Consider this a make-up post for yesterday when the internet was being hateful…
It’s been written before. I think I’ve written it before, but it bears repeating, especially now when all I hear is “when you find the right guy…”
First, I want you to know that I’m a romantic. I love romance and I am huge supporter of it. I wished for a long time that it would happen to me. And it did, but not in a God-centered, all about Jesus way. I had what the world viewed as a romantic encounter (actually two…) and I didn’t care for either one. I realized that I wanted real romance, the kind that God gives and in that same instance realized that it may never happen to me. It wasn’t a new realization, it was just reinforced.
“I know that God has someone special in mind for you. You just have to wait.” “Don’t worry, Nicole, you weren’t made to be single.” “One day, you’ll meet the right guy, and then…”
And then, what? Then, I’ll find out what a horribly selfish person I really am (Lord knows that I am). Then I’ll find perfection? Then I’ll be happy? I’m not necessarily a keen observer, but I have watched lots of people who are married and they aren’t always happy. Marriage is hard. Love is hard. I don’t need a romantic relationship to know that because I love the women who told me those things and sometimes it’s hard to love someone who keeps implying (albeit unintentionally) that I need romance to make my life complete.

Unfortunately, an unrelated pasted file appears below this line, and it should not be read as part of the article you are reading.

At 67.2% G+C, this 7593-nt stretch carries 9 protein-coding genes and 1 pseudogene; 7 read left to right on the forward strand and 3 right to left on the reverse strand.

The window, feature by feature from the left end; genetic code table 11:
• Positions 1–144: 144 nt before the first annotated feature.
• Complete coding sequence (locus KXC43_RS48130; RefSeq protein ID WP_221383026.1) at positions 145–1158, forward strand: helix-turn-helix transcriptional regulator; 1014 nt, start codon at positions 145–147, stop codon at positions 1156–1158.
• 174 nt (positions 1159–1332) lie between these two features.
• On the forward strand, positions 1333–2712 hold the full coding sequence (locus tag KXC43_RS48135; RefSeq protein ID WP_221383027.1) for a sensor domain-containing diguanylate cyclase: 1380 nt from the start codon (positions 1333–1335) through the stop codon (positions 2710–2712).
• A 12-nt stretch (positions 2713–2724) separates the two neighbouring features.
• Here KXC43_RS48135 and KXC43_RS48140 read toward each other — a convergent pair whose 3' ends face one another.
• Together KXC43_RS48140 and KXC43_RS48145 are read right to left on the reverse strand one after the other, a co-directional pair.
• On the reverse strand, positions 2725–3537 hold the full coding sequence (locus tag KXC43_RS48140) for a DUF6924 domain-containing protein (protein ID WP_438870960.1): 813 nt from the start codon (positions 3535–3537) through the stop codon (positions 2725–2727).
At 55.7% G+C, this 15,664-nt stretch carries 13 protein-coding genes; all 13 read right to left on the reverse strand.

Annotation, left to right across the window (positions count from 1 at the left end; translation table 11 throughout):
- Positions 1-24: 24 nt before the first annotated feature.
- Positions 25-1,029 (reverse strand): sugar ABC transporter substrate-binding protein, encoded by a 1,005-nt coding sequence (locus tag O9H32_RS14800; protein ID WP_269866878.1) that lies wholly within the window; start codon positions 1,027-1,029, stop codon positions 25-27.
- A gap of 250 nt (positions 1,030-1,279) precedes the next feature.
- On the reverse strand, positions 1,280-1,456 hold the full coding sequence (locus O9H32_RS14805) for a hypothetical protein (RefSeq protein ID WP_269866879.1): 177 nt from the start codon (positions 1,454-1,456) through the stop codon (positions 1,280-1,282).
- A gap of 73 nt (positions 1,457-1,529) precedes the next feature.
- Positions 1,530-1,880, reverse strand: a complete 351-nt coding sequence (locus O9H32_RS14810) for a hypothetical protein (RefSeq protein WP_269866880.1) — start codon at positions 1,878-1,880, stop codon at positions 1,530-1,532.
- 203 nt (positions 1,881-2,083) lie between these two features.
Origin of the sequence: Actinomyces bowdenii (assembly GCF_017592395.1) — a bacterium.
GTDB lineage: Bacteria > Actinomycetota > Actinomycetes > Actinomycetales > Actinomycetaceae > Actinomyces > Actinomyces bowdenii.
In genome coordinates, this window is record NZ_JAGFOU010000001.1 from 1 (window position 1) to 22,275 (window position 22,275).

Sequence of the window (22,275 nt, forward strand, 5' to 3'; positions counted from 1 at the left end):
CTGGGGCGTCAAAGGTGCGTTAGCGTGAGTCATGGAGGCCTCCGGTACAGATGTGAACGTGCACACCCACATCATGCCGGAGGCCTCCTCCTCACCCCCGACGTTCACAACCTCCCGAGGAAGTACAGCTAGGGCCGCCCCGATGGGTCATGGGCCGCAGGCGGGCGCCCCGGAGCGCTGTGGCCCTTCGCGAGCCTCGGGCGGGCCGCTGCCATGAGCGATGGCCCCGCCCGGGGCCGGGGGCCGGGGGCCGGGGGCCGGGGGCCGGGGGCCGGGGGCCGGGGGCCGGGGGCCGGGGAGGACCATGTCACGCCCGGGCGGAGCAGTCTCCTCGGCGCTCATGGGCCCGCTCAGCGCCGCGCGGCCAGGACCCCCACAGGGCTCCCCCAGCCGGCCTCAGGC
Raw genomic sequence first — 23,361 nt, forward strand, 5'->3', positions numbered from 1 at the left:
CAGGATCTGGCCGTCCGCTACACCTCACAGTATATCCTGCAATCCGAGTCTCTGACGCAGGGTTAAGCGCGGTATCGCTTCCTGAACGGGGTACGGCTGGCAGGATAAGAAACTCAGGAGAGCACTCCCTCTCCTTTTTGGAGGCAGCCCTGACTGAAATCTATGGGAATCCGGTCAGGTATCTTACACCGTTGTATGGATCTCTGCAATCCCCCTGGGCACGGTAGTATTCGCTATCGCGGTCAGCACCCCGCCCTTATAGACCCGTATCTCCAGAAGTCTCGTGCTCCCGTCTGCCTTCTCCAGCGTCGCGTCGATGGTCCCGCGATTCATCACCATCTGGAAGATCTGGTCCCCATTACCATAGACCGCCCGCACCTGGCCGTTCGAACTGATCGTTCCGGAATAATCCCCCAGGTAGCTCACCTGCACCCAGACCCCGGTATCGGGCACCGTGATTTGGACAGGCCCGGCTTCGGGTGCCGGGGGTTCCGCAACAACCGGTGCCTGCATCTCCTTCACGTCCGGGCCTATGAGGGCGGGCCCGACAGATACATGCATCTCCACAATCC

I am sure being in love is wonderful. I am sure that meeting someone who agrees to spend the rest of their life with you is awesome (and mildly nauseating? No? Must be me…). However, the Church needs to stop the message that being single is a waiting period. That being single isn’t enough because “God calls most people to marriage.” What if he does? Does that mean that we should just hold our breath? I know most of my friends would say “No! Of course not!” but that’s what’s implied by your “just wait” philosophy.
It’s true that I hate getting my hopes up only to see them dashed. I am a worst case scenario person. I got it from my dad. I use it to my advantage now. When I decided to move to China I walked through the worst case scenario and in the end decided that God was still sovereign and that it would work out. Being single IS NOT the worst case scenario. The worst case scenario is being alone with no money, no God, and no food. In this scenario there are no friends, no family, no support system. Being single just means that my day-to-day life is different than my married friends. I don’t have someone to eat with or fight with. And that’s okay. (Side Note: I actually do. Her name is Emily and she’s my BFF…but we room together and she hasn’t always been around).